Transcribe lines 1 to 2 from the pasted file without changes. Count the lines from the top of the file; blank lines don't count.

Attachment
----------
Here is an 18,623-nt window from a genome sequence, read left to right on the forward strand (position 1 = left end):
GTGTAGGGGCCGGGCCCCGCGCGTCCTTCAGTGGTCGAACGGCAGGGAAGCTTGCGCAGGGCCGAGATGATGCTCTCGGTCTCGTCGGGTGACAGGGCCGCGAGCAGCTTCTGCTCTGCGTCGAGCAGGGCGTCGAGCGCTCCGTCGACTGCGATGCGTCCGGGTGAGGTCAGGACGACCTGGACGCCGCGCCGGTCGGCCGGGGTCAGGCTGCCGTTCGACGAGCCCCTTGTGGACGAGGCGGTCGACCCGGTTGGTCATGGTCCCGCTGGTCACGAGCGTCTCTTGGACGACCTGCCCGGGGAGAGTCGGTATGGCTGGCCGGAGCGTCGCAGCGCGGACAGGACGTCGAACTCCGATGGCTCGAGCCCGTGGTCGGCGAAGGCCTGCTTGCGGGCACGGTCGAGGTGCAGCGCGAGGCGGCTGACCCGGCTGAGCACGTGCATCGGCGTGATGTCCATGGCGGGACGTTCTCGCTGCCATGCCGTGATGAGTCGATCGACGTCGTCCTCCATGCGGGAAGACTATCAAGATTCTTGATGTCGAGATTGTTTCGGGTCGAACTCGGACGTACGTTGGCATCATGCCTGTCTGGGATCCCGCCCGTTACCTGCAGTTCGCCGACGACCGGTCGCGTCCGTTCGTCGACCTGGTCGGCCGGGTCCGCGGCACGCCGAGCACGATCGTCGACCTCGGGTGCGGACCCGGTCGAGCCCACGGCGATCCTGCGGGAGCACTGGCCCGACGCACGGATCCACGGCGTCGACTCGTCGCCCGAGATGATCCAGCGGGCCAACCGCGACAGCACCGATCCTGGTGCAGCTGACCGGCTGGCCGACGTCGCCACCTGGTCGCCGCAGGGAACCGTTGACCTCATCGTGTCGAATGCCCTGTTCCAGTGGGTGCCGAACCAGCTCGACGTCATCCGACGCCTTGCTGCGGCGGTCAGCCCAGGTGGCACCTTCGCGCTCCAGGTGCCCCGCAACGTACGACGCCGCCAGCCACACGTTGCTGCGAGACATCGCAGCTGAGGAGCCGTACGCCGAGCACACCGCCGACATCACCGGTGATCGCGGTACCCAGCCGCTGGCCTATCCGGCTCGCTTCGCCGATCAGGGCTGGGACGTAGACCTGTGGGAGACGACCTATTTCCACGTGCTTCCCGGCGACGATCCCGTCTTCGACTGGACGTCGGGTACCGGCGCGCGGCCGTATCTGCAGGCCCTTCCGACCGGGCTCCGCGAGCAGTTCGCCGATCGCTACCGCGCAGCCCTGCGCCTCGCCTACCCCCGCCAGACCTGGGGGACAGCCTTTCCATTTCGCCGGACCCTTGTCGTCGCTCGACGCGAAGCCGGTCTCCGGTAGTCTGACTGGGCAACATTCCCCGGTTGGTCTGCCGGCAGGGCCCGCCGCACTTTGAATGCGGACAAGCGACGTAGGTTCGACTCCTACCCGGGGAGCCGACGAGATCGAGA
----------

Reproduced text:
Here is an 18,623-nt window from a genome sequence, read left to right on the forward strand (position 1 = left end):
GTGTAGGGGCCGGGCCCCGCGCGTCCTTCAGTGGTCGAACGGCAGGGAAGCTTGCGCAGGGCCGAGATGATGCTCTCGGTCTCGTCGGGTGACAGGGCCGCGAGCAGCTTCTGCTCTGCGTCGAGCAGGGCGTCGAGCGCTCCGTCGACTGCGATGCGTCCGGGTGAGGTCAGGACGACCTGGACGCCGCGCCGGTCGGCCGGGGTCAGGCTGCCGTTCGACGAGCCCCTTGTGGACGAGGCGGTCGACCCGGTTGGTCATGGTCCCGCTGGTCACGAGCGTCTCTTGGACGACCTGCCCGGGGAGAGTCGGTATGGCTGGCCGGAGCGTCGCAGCGCGGACAGGACGTCGAACTCCGATGGCTCGAGCCCGTGGTCGGCGAAGGCCTGCTTGCGGGCACGGTCGAGGTGCAGCGCGAGGCGGCTGACCCGGCTGAGCACGTGCATCGGCGTGATGTCCATGGCGGGACGTTCTCGCTGCCATGCCGTGATGAGTCGATCGACGTCGTCCTCCATGCGGGAAGACTATCAAGATTCTTGATGTCGAGATTGTTTCGGGTCGAACTCGGACGTACGTTGGCATCATGCCTGTCTGGGATCCCGCCCGTTACCTGCAGTTCGCCGACGACCGGTCGCGTCCGTTCGTCGACCTGGTCGGCCGGGTCCGCGGCACGCCGAGCACGATCGTCGACCTCGGGTGCGGACCCGGTCGAGCCCACGGCGATCCTGCGGGAGCACTGGCCCGACGCACGGATCCACGGCGTCGACTCGTCGCCCGAGATGATCCAGCGGGCCAACCGCGACAGCACCGATCCTGGTGCAGCTGACCGGCTGGCCGACGTCGCCACCTGGTCGCCGCAGGGAACCGTTGACCTCATCGTGTCGAATGCCCTGTTCCAGTGGGTGCCGAACCAGCTCGACGTCATCCGACGCCTTGCTGCGGCGGTCAGCCCAGGTGGCACCTTCGCGCTCCAGGTGCCCCGCAACGTACGACGCCGCCAGCCACACGTTGCTGCGAGACATCGCAGCTGAGGAGCCGTACGCCGAGCACACCGCCGACATCACCGGTGATCGCGGTACCCAGCCGCTGGCCTATCCGGCTCGCTTCGCCGATCAGGGCTGGGACGTAGACCTGTGGGAGACGACCTATTTCCACGTGCTTCCCGGCGACGATCCCGTCTTCGACTGGACGTCGGGTACCGGCGCGCGGCCGTATCTGCAGGCCCTTCCGACCGGGCTCCGCGAGCAGTTCGCCGATCGCTACCGCGCAGCCCTGCGCCTCGCCTACCCCCGCCAGACCTGGGGGACAGCCTTTCCATTTCGCCGGACCCTTGTCGTCGCTCGACGCGAAGCCGGTCTCCGGTAGTCTGACTGGGCAACATTCCCCGGTTGGTCTGCCGGCAGGGCCCGCCGCACTTTGAATGCGGACAAGCGACGTAGGTTCGACTCCTACCCGGGGAGCCGACGAGATCGAGA